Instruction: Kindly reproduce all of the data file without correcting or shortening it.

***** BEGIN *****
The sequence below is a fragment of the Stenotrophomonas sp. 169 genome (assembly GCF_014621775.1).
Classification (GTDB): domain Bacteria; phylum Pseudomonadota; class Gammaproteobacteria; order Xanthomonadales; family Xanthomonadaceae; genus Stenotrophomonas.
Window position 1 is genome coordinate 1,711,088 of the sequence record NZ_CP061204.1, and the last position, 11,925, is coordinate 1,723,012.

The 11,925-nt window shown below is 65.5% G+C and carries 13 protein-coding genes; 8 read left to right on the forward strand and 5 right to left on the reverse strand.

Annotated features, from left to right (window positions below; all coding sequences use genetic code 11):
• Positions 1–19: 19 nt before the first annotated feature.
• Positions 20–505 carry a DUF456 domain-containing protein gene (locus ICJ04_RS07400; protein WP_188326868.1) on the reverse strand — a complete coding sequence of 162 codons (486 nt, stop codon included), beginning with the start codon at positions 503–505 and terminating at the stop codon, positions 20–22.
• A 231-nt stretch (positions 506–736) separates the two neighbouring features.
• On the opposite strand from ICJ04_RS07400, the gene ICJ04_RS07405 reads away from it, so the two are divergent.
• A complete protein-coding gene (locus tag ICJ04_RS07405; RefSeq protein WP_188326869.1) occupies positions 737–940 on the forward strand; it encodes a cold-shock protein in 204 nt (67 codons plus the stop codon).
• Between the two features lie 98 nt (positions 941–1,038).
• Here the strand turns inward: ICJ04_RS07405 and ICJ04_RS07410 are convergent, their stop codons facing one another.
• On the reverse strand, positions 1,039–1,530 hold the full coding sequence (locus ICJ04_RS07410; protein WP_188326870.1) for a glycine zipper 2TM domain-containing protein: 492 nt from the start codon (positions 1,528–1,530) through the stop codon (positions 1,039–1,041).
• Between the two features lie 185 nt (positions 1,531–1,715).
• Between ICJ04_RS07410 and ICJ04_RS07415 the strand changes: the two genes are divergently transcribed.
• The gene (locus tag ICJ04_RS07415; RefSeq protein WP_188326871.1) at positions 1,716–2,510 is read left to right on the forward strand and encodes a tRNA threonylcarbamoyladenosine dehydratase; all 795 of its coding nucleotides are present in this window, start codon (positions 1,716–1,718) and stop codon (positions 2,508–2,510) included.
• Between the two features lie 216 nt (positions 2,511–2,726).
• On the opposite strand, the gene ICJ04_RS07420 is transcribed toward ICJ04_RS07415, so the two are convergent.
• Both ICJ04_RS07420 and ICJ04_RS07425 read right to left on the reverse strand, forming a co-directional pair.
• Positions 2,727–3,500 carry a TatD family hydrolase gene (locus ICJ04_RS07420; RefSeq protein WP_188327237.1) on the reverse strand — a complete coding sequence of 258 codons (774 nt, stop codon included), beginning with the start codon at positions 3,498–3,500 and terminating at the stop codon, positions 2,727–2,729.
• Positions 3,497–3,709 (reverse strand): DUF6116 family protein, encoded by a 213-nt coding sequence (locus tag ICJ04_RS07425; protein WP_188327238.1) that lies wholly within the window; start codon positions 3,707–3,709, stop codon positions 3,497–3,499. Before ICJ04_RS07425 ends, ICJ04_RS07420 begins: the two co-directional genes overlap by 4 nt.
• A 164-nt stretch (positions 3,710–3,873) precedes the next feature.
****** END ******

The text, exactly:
The sequence below is a fragment of the Stenotrophomonas sp. 169 genome (assembly GCF_014621775.1).
Classification (GTDB): domain Bacteria; phylum Pseudomonadota; class Gammaproteobacteria; order Xanthomonadales; family Xanthomonadaceae; genus Stenotrophomonas.
Window position 1 is genome coordinate 1,711,088 of the sequence record NZ_CP061204.1, and the last position, 11,925, is coordinate 1,723,012.

The 11,925-nt window shown below is 65.5% G+C and carries 13 protein-coding genes; 8 read left to right on the forward strand and 5 right to left on the reverse strand.

Annotated features, from left to right (window positions below; all coding sequences use genetic code 11):
• Positions 1–19: 19 nt before the first annotated feature.
• Positions 20–505 carry a DUF456 domain-containing protein gene (locus ICJ04_RS07400; protein WP_188326868.1) on the reverse strand — a complete coding sequence of 162 codons (486 nt, stop codon included), beginning with the start codon at positions 503–505 and terminating at the stop codon, positions 20–22.
• A 231-nt stretch (positions 506–736) separates the two neighbouring features.
• On the opposite strand from ICJ04_RS07400, the gene ICJ04_RS07405 reads away from it, so the two are divergent.
• A complete protein-coding gene (locus tag ICJ04_RS07405; RefSeq protein WP_188326869.1) occupies positions 737–940 on the forward strand; it encodes a cold-shock protein in 204 nt (67 codons plus the stop codon).
• Between the two features lie 98 nt (positions 941–1,038).
• Here the strand turns inward: ICJ04_RS07405 and ICJ04_RS07410 are convergent, their stop codons facing one another.
• On the reverse strand, positions 1,039–1,530 hold the full coding sequence (locus ICJ04_RS07410; protein WP_188326870.1) for a glycine zipper 2TM domain-containing protein: 492 nt from the start codon (positions 1,528–1,530) through the stop codon (positions 1,039–1,041).
• Between the two features lie 185 nt (positions 1,531–1,715).
• Between ICJ04_RS07410 and ICJ04_RS07415 the strand changes: the two genes are divergently transcribed.
• The gene (locus tag ICJ04_RS07415; RefSeq protein WP_188326871.1) at positions 1,716–2,510 is read left to right on the forward strand and encodes a tRNA threonylcarbamoyladenosine dehydratase; all 795 of its coding nucleotides are present in this window, start codon (positions 1,716–1,718) and stop codon (positions 2,508–2,510) included.
• Between the two features lie 216 nt (positions 2,511–2,726).
• On the opposite strand, the gene ICJ04_RS07420 is transcribed toward ICJ04_RS07415, so the two are convergent.
• Both ICJ04_RS07420 and ICJ04_RS07425 read right to left on the reverse strand, forming a co-directional pair.
• Positions 2,727–3,500 carry a TatD family hydrolase gene (locus ICJ04_RS07420; RefSeq protein WP_188327237.1) on the reverse strand — a complete coding sequence of 258 codons (774 nt, stop codon included), beginning with the start codon at positions 3,498–3,500 and terminating at the stop codon, positions 2,727–2,729.
• Positions 3,497–3,709 (reverse strand): DUF6116 family protein, encoded by a 213-nt coding sequence (locus tag ICJ04_RS07425; protein WP_188327238.1) that lies wholly within the window; start codon positions 3,707–3,709, stop codon positions 3,497–3,499. Before ICJ04_RS07425 ends, ICJ04_RS07420 begins: the two co-directional genes overlap by 4 nt.
• A 164-nt stretch (positions 3,710–3,873) precedes the next feature.